On April 10th, I sent out the following tweet:
I'm thinking of doing a long series of blog posts (more than I can tweet thoughts on) entitled "What Christians Get Wrong." No attack or insult. A space of curiosity and learning (which hopefully feels familiar by now). What topic would you include?
There was a good response, and each tweet showed a desire for the church to be better. I especially appreciated the ones who pushed back against the idea of "wrong." Sometimes I choose particular words because I don't give it enough thought. Other times, I realize a few might misunderstand, but the majority will know what I'm asking. Words are tough, even when you're a writer. These tweet responses and this series don't point necessarily to a wrong thinking so much as an incomplete one.
1) “my” free will and personal salvation
2) ritual & piety above reconciliation & service
Why do we get these “wrong”?
Because it’s hard to keep in mind that it’s not about the individual vessel, it’s about the Spirit in the “body of Christ.”
The below guest post is an excerpt taken from Shaky Ground: What to Do After the Bottom Drops Out ©2022 Church Publishing Incorporated, New York, NY 10016
"It's in the twelfth chapter of First Corinthians Paul talks about being the body of Christ. One of my favorite metaphors used to describe us as Christ-followers. He follows this idea up with what many recognize as the love chapter. Although we often hear the thirteenth chapter of First Corinthians at weddings, it was written as a descriptive for the behavior members of the church at Corinth, and every church since, should exhibit. Our love should not be a noisy gong or a clanging cymbal.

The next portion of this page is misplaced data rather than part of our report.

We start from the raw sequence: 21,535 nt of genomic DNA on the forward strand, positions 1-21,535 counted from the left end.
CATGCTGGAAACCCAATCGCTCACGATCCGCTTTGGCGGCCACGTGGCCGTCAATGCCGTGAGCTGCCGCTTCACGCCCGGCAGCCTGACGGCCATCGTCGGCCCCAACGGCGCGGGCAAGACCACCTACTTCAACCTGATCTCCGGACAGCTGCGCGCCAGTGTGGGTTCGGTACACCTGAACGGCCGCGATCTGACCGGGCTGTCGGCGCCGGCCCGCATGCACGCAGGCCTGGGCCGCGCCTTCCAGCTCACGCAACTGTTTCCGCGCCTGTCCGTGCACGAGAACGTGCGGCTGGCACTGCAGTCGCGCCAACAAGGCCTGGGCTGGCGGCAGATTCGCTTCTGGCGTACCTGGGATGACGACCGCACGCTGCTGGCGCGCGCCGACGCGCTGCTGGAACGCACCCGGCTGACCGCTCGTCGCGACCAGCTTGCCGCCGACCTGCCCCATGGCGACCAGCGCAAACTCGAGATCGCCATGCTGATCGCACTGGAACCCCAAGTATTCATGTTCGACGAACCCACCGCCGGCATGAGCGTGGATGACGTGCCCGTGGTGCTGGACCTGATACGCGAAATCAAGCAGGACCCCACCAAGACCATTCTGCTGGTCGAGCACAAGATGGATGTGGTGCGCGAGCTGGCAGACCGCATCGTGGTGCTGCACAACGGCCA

Rather, here’s what love within the body of Christ looks like:
Love is patient; love is kind; love is not envious or boastful or arrogant or rude. It does not insist on its own way; it is not irritable or resentful; it does not rejoice in wrongdoing, but rejoices in the truth. It bears all things, believes all things, hopes all things, endures all things. Love never ends. (1 Corinthians 13:4-8a)
Christianity is never about us alone. As Christ-followers, whether or not we find ourselves part of a regular worshiping congregation, we are members of the body of Christ. Our faith actually has fluidity to it, flowing back and forth between individual practice and communal involvement.
For just as the body is one and has many members, and all the members of the body, though many, are one body, so it is with Christ. (1 Corinthians 12:12)
Think how weird it would be to see an eyeball walking around on its own. This is how silly it’s become in my mind, that we would put man-made limitations on which of Jesus’s followers are in the body, and which ones aren’t. Is it complicated? You bet. Are we still one body of Christ? We are. Is an individual part of the body if they’ve stopped attending church for any number of reasons? Paul says so.
If the foot would say, 'Because I am not a hand, I do not belong to the body,’ that would not make it any less a part of the body. (1 Corinthians 12:15)
When I spend time being intentionally aware of God’s presence, I’m a better member of the body of Christ. I partner better with the members of my local church and I’m a better representative in the community and online. As the Spirit makes lasting changes in me, it should be evident to everyone I come into contact with, and not just everyone, but the very world we live in. Ultimately, God’s redemption includes all of God’s creatures, and this planet we live on, and when I’m attuned to how God is at work in the world, creation care becomes all-encompassing."
Pre-order a copy of Shaky Ground: What to Do After the Bottom Drops Out by clicking on the image below: